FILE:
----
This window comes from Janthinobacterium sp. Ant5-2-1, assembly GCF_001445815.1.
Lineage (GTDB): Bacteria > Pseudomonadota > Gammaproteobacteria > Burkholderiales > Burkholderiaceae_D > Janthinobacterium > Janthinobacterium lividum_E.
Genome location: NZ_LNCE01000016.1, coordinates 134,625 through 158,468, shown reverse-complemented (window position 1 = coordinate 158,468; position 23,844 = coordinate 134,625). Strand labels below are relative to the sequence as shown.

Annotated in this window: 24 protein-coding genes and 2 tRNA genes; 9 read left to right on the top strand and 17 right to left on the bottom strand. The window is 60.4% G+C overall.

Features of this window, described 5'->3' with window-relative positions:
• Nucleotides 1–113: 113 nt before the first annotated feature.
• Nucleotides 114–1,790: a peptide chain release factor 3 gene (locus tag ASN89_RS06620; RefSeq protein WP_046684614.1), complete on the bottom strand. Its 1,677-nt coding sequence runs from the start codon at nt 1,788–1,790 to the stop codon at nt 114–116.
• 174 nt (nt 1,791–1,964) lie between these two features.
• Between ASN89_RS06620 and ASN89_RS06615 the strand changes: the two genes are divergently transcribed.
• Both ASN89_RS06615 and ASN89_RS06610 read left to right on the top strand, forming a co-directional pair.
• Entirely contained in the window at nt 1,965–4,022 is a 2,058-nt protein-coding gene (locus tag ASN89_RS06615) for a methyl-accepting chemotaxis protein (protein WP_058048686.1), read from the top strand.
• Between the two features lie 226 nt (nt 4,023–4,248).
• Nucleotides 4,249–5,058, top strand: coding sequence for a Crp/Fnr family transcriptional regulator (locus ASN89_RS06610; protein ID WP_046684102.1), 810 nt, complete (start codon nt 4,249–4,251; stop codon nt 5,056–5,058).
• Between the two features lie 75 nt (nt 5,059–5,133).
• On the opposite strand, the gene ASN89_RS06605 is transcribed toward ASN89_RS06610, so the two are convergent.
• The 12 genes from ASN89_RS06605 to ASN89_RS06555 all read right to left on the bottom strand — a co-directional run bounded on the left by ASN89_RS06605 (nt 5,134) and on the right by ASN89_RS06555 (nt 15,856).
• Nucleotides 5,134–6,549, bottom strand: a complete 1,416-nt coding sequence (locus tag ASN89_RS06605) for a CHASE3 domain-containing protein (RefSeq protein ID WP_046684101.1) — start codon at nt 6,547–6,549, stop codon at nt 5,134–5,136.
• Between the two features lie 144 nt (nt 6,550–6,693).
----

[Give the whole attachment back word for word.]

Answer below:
This window comes from Janthinobacterium sp. Ant5-2-1, assembly GCF_001445815.1.
Lineage (GTDB): Bacteria > Pseudomonadota > Gammaproteobacteria > Burkholderiales > Burkholderiaceae_D > Janthinobacterium > Janthinobacterium lividum_E.
Genome location: NZ_LNCE01000016.1, coordinates 134,625 through 158,468, shown reverse-complemented (window position 1 = coordinate 158,468; position 23,844 = coordinate 134,625). Strand labels below are relative to the sequence as shown.

Annotated in this window: 24 protein-coding genes and 2 tRNA genes; 9 read left to right on the top strand and 17 right to left on the bottom strand. The window is 60.4% G+C overall.

Features of this window, described 5'->3' with window-relative positions:
• Nucleotides 1–113: 113 nt before the first annotated feature.
• Nucleotides 114–1,790: a peptide chain release factor 3 gene (locus tag ASN89_RS06620; RefSeq protein WP_046684614.1), complete on the bottom strand. Its 1,677-nt coding sequence runs from the start codon at nt 1,788–1,790 to the stop codon at nt 114–116.
• 174 nt (nt 1,791–1,964) lie between these two features.
• Between ASN89_RS06620 and ASN89_RS06615 the strand changes: the two genes are divergently transcribed.
• Both ASN89_RS06615 and ASN89_RS06610 read left to right on the top strand, forming a co-directional pair.
• Entirely contained in the window at nt 1,965–4,022 is a 2,058-nt protein-coding gene (locus tag ASN89_RS06615) for a methyl-accepting chemotaxis protein (protein WP_058048686.1), read from the top strand.
• Between the two features lie 226 nt (nt 4,023–4,248).
• Nucleotides 4,249–5,058, top strand: coding sequence for a Crp/Fnr family transcriptional regulator (locus ASN89_RS06610; protein ID WP_046684102.1), 810 nt, complete (start codon nt 4,249–4,251; stop codon nt 5,056–5,058).
• Between the two features lie 75 nt (nt 5,059–5,133).
• On the opposite strand, the gene ASN89_RS06605 is transcribed toward ASN89_RS06610, so the two are convergent.
• The 12 genes from ASN89_RS06605 to ASN89_RS06555 all read right to left on the bottom strand — a co-directional run bounded on the left by ASN89_RS06605 (nt 5,134) and on the right by ASN89_RS06555 (nt 15,856).
• Nucleotides 5,134–6,549, bottom strand: a complete 1,416-nt coding sequence (locus tag ASN89_RS06605) for a CHASE3 domain-containing protein (RefSeq protein ID WP_046684101.1) — start codon at nt 6,547–6,549, stop codon at nt 5,134–5,136.
• Between the two features lie 144 nt (nt 6,550–6,693).